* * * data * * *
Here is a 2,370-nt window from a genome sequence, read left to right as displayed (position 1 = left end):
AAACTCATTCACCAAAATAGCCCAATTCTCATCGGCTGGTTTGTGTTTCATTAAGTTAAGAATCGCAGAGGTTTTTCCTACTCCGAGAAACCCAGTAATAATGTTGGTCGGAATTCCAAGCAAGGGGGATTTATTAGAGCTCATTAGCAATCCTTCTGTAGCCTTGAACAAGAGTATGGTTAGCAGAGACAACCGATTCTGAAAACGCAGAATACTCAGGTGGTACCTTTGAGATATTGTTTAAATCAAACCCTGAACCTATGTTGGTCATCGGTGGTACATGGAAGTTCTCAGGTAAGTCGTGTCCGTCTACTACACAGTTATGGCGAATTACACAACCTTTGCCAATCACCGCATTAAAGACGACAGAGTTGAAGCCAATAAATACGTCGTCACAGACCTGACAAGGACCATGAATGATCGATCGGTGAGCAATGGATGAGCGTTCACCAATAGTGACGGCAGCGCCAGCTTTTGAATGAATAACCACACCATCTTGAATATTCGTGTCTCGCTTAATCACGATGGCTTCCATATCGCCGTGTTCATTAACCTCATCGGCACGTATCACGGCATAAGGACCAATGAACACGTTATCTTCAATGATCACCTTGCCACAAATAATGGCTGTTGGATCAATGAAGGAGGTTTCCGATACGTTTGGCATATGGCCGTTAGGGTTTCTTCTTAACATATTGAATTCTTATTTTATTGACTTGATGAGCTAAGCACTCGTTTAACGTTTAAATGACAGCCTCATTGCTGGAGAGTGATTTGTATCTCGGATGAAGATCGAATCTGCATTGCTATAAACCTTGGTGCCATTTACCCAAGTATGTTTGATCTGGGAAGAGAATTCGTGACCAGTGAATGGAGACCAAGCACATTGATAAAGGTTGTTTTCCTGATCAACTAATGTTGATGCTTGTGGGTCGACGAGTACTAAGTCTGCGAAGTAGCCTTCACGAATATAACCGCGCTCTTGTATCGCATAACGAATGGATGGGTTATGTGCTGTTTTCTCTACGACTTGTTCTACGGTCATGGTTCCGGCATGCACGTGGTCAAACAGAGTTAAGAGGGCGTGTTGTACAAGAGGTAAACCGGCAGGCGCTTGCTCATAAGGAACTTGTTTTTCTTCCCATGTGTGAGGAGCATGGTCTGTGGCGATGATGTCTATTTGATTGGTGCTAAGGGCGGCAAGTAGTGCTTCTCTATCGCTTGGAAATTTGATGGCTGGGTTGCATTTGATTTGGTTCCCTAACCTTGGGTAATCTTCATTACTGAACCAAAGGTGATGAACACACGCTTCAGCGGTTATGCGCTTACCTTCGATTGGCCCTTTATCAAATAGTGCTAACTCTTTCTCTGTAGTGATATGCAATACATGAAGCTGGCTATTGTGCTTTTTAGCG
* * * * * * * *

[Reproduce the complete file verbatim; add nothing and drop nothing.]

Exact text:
Here is a 2,370-nt window from a genome sequence, read left to right as displayed (position 1 = left end):
AAACTCATTCACCAAAATAGCCCAATTCTCATCGGCTGGTTTGTGTTTCATTAAGTTAAGAATCGCAGAGGTTTTTCCTACTCCGAGAAACCCAGTAATAATGTTGGTCGGAATTCCAAGCAAGGGGGATTTATTAGAGCTCATTAGCAATCCTTCTGTAGCCTTGAACAAGAGTATGGTTAGCAGAGACAACCGATTCTGAAAACGCAGAATACTCAGGTGGTACCTTTGAGATATTGTTTAAATCAAACCCTGAACCTATGTTGGTCATCGGTGGTACATGGAAGTTCTCAGGTAAGTCGTGTCCGTCTACTACACAGTTATGGCGAATTACACAACCTTTGCCAATCACCGCATTAAAGACGACAGAGTTGAAGCCAATAAATACGTCGTCACAGACCTGACAAGGACCATGAATGATCGATCGGTGAGCAATGGATGAGCGTTCACCAATAGTGACGGCAGCGCCAGCTTTTGAATGAATAACCACACCATCTTGAATATTCGTGTCTCGCTTAATCACGATGGCTTCCATATCGCCGTGTTCATTAACCTCATCGGCACGTATCACGGCATAAGGACCAATGAACACGTTATCTTCAATGATCACCTTGCCACAAATAATGGCTGTTGGATCAATGAAGGAGGTTTCCGATACGTTTGGCATATGGCCGTTAGGGTTTCTTCTTAACATATTGAATTCTTATTTTATTGACTTGATGAGCTAAGCACTCGTTTAACGTTTAAATGACAGCCTCATTGCTGGAGAGTGATTTGTATCTCGGATGAAGATCGAATCTGCATTGCTATAAACCTTGGTGCCATTTACCCAAGTATGTTTGATCTGGGAAGAGAATTCGTGACCAGTGAATGGAGACCAAGCACATTGATAAAGGTTGTTTTCCTGATCAACTAATGTTGATGCTTGTGGGTCGACGAGTACTAAGTCTGCGAAGTAGCCTTCACGAATATAACCGCGCTCTTGTATCGCATAACGAATGGATGGGTTATGTGCTGTTTTCTCTACGACTTGTTCTACGGTCATGGTTCCGGCATGCACGTGGTCAAACAGAGTTAAGAGGGCGTGTTGTACAAGAGGTAAACCGGCAGGCGCTTGCTCATAAGGAACTTGTTTTTCTTCCCATGTGTGAGGAGCATGGTCTGTGGCGATGATGTCTATTTGATTGGTGCTAAGGGCGGCAAGTAGTGCTTCTCTATCGCTTGGAAATTTGATGGCTGGGTTGCATTTGATTTGGTTCCCTAACCTTGGGTAATCTTCATTACTGAACCAAAGGTGATGAACACACGCTTCAGCGGTTATGCGCTTACCTTCGATTGGCCCTTTATCAAATAGTGCTAACTCTTTCTCTGTAGTGATATGCAATACATGAAGCTGGCTATTGTGCTTTTTAGCG